Saturday, December 12, 2009

A Just War?

Michael Walzer, who knows a thing or two about the topic, raises some questions about Afghanistan:
After all the mistakes, the cost of “winning”—significantly reducing the strength of the Taliban, stimulating local resistance, training a national army, working with Pakistan to shut down al Qaeda havens across the border—may now be too high. The number of troops that would be necessary to “win” may be far greater than the number the president has committed and far greater than the American people would be willing to commit. And if that is true, then the continuation of the war can’t be justified—for it is one of the key criteria of a just war that there be a realistic possibility of achieving a just peace.
This sums up my own attitudes about the strategic costs/benefits of Afghanistan pretty well. But Walzer points out that there may be another, more convincing argument for seeing things through:

Things have not gotten better for most Afghans in those years, and for many of them, who live in the battle zones or who endure the rapaciousness of government officials, things have probably gotten much worse. At the same time, however, there have been some gains, in parts of the countryside and in the more secure cities. American and European NGOs have been doing good work in areas like public health, health care, and education. Schools have opened, and teachers have been recruited, for some two million girls. Organizations of many different sorts, including trade unions and women’s groups, have sprung up in a new, largely secular, civil society. A version of democratic politics has emerged, radically incomplete but valuable still. And all the people involved in these different activities would be at risk—at risk for their lives—if the United States simply withdrew. Given everything we did wrong in Afghanistan, the work of these people—democrats, feminists, union activists, and teachers—is a small miracle worth defending against the Taliban resurgence.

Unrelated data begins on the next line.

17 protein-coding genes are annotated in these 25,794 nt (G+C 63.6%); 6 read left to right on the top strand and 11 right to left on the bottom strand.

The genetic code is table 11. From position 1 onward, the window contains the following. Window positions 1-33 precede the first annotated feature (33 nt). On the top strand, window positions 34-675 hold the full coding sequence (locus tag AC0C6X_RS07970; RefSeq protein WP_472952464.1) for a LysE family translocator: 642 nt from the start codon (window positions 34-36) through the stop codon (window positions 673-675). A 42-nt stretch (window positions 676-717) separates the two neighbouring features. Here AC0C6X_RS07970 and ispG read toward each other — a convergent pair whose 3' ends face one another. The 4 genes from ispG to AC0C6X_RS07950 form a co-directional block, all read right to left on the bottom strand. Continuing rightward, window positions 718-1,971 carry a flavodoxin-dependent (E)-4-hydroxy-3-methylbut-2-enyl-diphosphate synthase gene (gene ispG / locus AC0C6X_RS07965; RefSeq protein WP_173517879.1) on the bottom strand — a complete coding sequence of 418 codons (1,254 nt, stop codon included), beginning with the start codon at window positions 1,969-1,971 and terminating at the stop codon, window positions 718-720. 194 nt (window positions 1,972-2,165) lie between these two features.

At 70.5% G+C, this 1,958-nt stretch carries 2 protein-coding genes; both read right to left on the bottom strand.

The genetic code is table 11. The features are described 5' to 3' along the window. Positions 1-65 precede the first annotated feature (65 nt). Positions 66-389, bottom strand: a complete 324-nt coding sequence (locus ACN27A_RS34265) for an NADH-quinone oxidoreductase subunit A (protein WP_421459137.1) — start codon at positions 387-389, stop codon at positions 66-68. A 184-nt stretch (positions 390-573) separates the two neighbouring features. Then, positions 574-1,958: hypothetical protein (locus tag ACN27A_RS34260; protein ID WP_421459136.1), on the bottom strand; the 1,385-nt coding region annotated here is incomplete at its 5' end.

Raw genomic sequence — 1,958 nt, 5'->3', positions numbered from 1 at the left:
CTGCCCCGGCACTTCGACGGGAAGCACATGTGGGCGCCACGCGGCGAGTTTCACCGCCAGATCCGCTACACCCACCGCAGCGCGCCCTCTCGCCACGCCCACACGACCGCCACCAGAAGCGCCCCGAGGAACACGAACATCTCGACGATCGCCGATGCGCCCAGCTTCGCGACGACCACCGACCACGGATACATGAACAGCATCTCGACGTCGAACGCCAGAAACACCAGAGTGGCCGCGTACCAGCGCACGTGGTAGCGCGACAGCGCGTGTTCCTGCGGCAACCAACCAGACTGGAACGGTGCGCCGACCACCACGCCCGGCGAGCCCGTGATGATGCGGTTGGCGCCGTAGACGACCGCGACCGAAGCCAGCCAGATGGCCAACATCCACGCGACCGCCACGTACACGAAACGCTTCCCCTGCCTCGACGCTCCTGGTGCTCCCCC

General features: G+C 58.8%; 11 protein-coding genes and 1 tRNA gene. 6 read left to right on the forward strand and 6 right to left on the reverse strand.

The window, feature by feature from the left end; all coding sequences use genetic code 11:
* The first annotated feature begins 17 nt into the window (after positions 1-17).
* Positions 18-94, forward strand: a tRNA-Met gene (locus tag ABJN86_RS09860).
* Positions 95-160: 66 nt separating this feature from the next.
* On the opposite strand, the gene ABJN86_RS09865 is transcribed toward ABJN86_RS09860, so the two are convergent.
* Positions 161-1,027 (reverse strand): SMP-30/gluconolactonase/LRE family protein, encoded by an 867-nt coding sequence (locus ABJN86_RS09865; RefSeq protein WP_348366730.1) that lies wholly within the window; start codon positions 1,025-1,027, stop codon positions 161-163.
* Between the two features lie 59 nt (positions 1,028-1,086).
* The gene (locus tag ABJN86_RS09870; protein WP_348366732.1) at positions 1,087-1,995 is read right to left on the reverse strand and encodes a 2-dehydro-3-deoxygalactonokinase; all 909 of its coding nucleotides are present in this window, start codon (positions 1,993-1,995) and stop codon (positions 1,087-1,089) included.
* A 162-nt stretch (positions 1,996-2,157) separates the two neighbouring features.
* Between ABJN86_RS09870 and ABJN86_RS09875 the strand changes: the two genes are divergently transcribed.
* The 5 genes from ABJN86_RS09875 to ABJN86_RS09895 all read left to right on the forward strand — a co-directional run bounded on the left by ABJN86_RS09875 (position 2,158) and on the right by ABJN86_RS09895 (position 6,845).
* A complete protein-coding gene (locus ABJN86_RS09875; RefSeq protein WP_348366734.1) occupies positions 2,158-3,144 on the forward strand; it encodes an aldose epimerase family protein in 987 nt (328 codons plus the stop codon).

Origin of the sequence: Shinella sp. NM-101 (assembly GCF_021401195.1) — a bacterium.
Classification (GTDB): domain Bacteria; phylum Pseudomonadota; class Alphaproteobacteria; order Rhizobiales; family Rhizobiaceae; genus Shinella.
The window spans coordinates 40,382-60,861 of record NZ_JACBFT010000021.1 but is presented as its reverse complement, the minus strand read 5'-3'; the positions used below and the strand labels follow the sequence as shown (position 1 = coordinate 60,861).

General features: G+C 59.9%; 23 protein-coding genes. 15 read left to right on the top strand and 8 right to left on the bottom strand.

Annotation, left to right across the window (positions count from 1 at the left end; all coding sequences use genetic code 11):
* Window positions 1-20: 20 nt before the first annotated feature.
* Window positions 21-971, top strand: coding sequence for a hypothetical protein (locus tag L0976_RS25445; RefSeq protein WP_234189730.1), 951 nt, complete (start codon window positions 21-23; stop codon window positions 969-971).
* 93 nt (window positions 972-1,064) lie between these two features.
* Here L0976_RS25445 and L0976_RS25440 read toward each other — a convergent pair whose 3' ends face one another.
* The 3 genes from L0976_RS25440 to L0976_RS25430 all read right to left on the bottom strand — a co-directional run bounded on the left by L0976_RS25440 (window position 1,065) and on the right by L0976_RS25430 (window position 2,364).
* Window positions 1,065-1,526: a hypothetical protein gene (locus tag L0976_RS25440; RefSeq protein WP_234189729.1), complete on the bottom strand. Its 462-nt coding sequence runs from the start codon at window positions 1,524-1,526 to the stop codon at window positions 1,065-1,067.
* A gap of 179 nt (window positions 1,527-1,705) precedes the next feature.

Indeed, I think we have an obligation to do that—and I also think that most of these people would agree (they should be asked). And it is here that there is a realistic possibility of success: the cities can be held, civil society fostered, and NGO projects in the countryside protected, even with fewer troops than the president has committed. But for this work there is no obvious end; a year and a half won’t be enough.

No comments: